DR of Congo UN panel proposes sanctions to stop illegal exploitation of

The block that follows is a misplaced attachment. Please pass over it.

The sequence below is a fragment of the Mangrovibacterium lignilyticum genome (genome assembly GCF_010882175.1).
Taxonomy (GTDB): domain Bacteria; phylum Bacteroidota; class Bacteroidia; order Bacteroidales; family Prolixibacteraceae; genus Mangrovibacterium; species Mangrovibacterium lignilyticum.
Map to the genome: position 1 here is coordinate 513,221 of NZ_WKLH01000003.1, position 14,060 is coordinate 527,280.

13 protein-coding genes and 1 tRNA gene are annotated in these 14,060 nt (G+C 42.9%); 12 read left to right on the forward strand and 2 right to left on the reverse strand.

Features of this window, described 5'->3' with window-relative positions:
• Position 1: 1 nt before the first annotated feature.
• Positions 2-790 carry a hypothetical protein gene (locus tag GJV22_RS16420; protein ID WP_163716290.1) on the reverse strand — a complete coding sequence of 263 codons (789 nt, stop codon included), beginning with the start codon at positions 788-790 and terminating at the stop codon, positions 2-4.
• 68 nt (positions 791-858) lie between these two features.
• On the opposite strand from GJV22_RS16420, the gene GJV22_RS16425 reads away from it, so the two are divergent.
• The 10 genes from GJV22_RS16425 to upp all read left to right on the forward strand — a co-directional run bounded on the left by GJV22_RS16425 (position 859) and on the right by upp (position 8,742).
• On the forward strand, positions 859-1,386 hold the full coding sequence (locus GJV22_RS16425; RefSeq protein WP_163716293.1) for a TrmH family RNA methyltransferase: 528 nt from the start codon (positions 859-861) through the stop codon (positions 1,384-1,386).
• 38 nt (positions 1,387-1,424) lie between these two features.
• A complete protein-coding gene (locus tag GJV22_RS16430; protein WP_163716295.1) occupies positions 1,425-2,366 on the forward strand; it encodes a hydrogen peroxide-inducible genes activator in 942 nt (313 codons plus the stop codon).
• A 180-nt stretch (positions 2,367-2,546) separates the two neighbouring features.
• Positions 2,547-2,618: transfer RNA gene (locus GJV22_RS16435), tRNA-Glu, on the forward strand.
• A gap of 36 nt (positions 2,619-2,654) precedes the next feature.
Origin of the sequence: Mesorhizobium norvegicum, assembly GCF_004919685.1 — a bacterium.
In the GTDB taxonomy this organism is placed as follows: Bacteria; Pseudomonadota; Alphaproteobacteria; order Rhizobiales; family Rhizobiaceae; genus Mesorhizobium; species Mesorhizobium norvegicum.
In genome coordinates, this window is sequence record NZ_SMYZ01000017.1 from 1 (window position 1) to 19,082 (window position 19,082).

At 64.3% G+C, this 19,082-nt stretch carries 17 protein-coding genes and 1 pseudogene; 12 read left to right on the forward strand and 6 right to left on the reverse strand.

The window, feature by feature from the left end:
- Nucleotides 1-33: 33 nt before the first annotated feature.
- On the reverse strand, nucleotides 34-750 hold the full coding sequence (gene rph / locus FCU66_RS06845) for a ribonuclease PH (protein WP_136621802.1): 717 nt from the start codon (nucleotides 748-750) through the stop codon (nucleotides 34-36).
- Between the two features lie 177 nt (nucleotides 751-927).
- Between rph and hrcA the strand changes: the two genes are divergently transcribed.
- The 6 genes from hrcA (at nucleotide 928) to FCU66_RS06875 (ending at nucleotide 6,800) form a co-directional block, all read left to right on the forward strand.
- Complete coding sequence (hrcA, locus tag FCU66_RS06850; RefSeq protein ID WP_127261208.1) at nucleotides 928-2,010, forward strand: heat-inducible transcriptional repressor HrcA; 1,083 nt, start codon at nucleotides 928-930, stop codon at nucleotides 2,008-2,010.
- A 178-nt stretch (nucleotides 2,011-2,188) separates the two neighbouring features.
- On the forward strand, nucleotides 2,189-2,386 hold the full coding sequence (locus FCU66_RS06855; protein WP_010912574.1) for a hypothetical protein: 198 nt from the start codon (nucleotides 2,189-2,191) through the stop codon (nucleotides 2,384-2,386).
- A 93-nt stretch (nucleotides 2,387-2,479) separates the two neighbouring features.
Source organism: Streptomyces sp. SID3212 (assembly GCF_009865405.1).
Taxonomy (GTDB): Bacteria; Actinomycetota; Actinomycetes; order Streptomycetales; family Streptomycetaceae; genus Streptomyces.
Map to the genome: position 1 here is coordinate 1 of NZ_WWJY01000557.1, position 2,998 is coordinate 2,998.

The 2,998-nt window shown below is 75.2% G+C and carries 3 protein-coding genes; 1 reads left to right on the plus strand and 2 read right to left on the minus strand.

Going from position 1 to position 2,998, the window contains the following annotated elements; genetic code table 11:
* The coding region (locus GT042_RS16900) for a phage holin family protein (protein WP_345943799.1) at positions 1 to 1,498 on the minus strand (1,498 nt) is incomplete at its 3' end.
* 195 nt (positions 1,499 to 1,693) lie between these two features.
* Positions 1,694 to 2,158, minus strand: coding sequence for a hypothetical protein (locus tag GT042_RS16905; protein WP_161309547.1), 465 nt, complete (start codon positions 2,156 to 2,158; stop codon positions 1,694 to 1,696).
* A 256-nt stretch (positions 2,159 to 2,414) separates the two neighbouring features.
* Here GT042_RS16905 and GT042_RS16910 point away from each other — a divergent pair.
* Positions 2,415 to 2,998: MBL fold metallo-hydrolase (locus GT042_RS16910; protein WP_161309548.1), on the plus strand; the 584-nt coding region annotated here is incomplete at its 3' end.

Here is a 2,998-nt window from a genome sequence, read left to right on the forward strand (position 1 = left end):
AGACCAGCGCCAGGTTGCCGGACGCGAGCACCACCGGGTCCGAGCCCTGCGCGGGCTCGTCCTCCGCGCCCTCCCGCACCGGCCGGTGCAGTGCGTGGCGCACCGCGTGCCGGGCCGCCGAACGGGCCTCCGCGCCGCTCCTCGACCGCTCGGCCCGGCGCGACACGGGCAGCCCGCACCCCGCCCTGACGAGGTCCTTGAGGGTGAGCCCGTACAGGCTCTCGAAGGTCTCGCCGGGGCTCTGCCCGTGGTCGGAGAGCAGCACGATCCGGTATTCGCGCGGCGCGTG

While a ban on the export of raw materials originating from the Democratic Republic of Congo (DRC) would be counterproductive, punitive measures are still needed to curb the illegal exploitation of the country’s natural resources by criminal organizations and persons, according to a report by a group of United Nations experts released today.”Massive technical and financial assistance for the population would be required to offset the humanitarian impact of such restrictive measures,” an expert panel appointed by UN Secretary-General Kofi Annan to investigate the illegal exploitation of natural resources and other forms of wealth of the DRC says in its report. Nevertheless, steps need to be taken against companies or individuals or the country risks encouraging a continuation, or even an increase, of exploitative and illegal activities.The report recommends that financial restrictions be placed on 29 companies based in Belgium, Rwanda, Uganda, DRC, Zimbabwe and South Africa, and a travel ban and financial restrictions imposed on 54 persons, including Augustin Katumba Mwanke, Minister of Presidency in the DRC, Kibassa Maliba, a former Minister of Mines, and Mwana Nanga Mawapanga, a DRC Ambassador in Harare.The list also includes the Speaker of Parliament in Zimbabwe, Emmerson Mnangagwa Dambudzo, the DRC’s Minister of National Security, Dan Munyuza, and Dennis Numbi Kalume, the Minister of Planning and Reconstruction in the DRC.Noting that those involved in the illegal exploitation of natural resources did not have a strong incentive to alter the economic status quo, the report calls for “measures that address their fears of losing revenues.” Such measures could only be effective if they took place simultaneously with a political process and should monitored by a UN body that would report any violations to the Security Council.The report also calls for quick disbursement of aid to the DRC and other countries in the Great Lakes region involved in the conflict for reconstruction and rehabilitation programmes aimed at creating jobs, rebuilding infrastructure and improving conditions for local populations.A “fast-track programme” should be set up to retrain members of the countries’ security apparatus and regulatory bodies, such as the customs, immigration and revenue collection agencies, as well as a strengthening of institutions to end the impunity enjoyed by high-ranking officials and various levels of civil servants.The panel further proposes that measures be aimed at tying aid disbursements to Burundi, Rwanda, Uganda and Zimbabwe to their compliance with the Lusaka peace accord and verifiable measures they have taken to halt the illegal exploitation of resources from the DRC. Recommending that non-compliance automatically trigger a reduction in assistance, the report says such cuts should apply to “institutional budget support, stabilization lending or project lending and not sector-specific allocations.” read more